MCHA Animal Ambassadors
As an animal welfare organization, MCHA proudly uses trained Animal Ambassadors as an integral part of our education programs. A hands-on demonstration with an ambassador snake or dog increases interest and excitement in learning about animals and their welfare. MCHA’s humane education programs teach community members about common animal welfare issues, how to co-exist with wild neighbors, celebrate the human-animal bond, and teach individuals how to be safe, respectful, and responsible around animals. Most of our Animal Ambassadors have been adopted from the local animal shelter or nearby rescue groups and play an important role in promoting our welfare and advocacy mission.
Toad - German Shepherd
Toad is a 1-year old German Shepherd puppy. Joining MCHA in February 2019, Toad demonstrated he would make a perfect Animal Ambassador with his calm, pleasant, and friendly nature. He wins over just about everyone he meets and loves everyone back in return! Except for cats. He has a big fear of cats! Toad has been a great addition to MCHA and works hard in the office by taking naps almost every hour.
Thelma & Louise - Rats
Similar to George, our iguana, Thelma and Louise came to us from A Critters Chance rescue. These sisters were part of a litter of 13! The mother was purchased at a pet store, and two weeks later, she had 13 babies! She was pregnant when she was sold. What can we say - Thelma and Louise are quite the dynamic duo, and we love bringing them to events with us so they can socialize and make friends!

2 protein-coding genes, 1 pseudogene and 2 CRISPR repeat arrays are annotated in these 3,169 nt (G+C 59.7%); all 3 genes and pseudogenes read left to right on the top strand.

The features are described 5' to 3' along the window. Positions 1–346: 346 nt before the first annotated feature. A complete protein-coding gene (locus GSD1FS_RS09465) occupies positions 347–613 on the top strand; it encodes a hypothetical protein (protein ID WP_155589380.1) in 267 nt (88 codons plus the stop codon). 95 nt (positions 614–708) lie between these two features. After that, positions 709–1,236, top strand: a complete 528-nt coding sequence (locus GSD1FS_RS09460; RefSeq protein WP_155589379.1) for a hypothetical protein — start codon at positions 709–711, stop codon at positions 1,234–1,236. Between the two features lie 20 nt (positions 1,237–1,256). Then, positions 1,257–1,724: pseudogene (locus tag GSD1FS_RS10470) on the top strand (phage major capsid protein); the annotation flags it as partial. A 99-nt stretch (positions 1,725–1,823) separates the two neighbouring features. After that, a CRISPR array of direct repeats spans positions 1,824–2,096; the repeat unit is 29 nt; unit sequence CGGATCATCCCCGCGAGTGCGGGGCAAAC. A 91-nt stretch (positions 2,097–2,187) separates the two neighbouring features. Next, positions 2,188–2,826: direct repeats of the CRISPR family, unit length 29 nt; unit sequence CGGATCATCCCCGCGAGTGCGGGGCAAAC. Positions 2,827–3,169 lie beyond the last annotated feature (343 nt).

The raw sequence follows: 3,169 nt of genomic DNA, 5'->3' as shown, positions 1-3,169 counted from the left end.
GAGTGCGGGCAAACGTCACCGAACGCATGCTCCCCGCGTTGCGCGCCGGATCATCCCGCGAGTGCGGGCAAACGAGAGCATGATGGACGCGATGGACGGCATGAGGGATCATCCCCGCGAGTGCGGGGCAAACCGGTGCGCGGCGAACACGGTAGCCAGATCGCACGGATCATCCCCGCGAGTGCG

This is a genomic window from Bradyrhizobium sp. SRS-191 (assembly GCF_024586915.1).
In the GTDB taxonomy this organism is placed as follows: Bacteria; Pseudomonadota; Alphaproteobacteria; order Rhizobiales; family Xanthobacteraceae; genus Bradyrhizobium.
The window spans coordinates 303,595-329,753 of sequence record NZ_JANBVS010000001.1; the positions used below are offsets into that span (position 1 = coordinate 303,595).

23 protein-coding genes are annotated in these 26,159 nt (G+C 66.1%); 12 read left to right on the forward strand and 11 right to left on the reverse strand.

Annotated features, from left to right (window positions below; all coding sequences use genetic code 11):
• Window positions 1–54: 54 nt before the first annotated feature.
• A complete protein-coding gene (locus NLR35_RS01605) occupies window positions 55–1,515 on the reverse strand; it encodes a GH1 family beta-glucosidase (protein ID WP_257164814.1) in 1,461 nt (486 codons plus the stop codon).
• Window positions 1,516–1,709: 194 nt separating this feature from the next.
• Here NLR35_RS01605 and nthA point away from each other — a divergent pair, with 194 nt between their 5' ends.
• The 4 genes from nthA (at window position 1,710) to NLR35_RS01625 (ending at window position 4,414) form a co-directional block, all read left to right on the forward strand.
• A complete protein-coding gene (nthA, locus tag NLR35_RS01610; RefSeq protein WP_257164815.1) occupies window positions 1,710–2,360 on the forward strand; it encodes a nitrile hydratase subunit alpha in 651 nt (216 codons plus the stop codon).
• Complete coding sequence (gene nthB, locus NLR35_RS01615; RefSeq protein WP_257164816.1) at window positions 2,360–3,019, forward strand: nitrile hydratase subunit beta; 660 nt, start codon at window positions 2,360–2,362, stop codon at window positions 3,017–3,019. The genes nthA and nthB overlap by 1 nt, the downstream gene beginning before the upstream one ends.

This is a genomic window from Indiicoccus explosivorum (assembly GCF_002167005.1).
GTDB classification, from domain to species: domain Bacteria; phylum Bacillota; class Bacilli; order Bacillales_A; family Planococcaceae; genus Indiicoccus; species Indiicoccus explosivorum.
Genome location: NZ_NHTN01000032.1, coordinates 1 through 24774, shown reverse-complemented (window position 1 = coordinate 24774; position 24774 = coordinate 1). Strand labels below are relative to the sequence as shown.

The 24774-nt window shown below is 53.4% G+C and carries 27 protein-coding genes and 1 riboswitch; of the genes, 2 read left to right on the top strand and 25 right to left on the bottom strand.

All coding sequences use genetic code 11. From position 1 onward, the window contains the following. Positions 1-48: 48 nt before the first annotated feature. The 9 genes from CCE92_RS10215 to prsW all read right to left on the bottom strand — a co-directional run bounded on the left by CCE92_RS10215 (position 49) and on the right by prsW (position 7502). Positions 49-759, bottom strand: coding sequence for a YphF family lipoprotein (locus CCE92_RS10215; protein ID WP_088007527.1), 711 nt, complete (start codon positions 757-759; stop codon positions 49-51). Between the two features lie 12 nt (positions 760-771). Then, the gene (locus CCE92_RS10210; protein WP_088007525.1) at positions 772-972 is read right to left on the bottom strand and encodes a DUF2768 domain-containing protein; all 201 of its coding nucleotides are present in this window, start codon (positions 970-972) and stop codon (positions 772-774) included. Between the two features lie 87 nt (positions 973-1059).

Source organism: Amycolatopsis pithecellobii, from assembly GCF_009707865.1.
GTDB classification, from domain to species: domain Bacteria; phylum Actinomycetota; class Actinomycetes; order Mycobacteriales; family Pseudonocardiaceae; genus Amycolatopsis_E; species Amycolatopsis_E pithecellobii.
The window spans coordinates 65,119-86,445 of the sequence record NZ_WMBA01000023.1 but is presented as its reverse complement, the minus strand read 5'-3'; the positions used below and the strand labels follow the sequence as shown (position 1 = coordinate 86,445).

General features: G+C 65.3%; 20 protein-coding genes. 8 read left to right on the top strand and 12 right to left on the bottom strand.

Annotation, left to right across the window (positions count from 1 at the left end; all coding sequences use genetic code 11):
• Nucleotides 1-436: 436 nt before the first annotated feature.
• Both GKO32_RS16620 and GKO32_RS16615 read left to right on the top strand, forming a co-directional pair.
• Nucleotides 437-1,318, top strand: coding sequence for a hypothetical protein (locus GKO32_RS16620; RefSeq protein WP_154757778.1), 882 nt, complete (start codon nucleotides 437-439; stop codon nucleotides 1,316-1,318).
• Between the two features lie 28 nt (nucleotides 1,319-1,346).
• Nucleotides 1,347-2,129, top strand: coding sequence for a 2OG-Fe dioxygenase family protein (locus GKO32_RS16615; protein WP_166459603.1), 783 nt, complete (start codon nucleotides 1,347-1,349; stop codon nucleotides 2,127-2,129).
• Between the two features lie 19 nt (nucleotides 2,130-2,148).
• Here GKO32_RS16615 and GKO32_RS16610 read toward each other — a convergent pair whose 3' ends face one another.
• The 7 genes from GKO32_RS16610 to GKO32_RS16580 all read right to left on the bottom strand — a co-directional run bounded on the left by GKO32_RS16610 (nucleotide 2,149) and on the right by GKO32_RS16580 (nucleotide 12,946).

Tangerine - Corn Snake
Tangerine is an albino captive bred corn snake, who was given to the MCHA by a local science teacher. Tangerine has been with the MCHA since 2003, and since that time has made the most appearances at programs and Paws and Claws camp out of all other animal ambassadors. Often, Tangerine goes to school programs when we are discussing the diversity of animal life, classification of animals, or animal adaptations.
Professor Plum - Corn Snake
Professor Plum is a captive bred lavender corn snake. Corn snakes are nonvenomous. Joining us in the summer of 2018, he is a new addition to the MCHA Animal Ambassador team. Because they are easy to handle and care for, corn snakes are the most commonly bred species of snake in the US. This lavender morph is not found in the wild and is a result of selective breeding.
Phoenix - Bearded Dragon
Phoenix is a hypo leatherback bearded dragon. A product of selective breeding, leatherback dragons have a mutated gene which prevents their scales from growing to full size. This gives them a larger number of smaller, smoother scales. Bearded dragons are among the easiest and most common reptiles to keep as pets.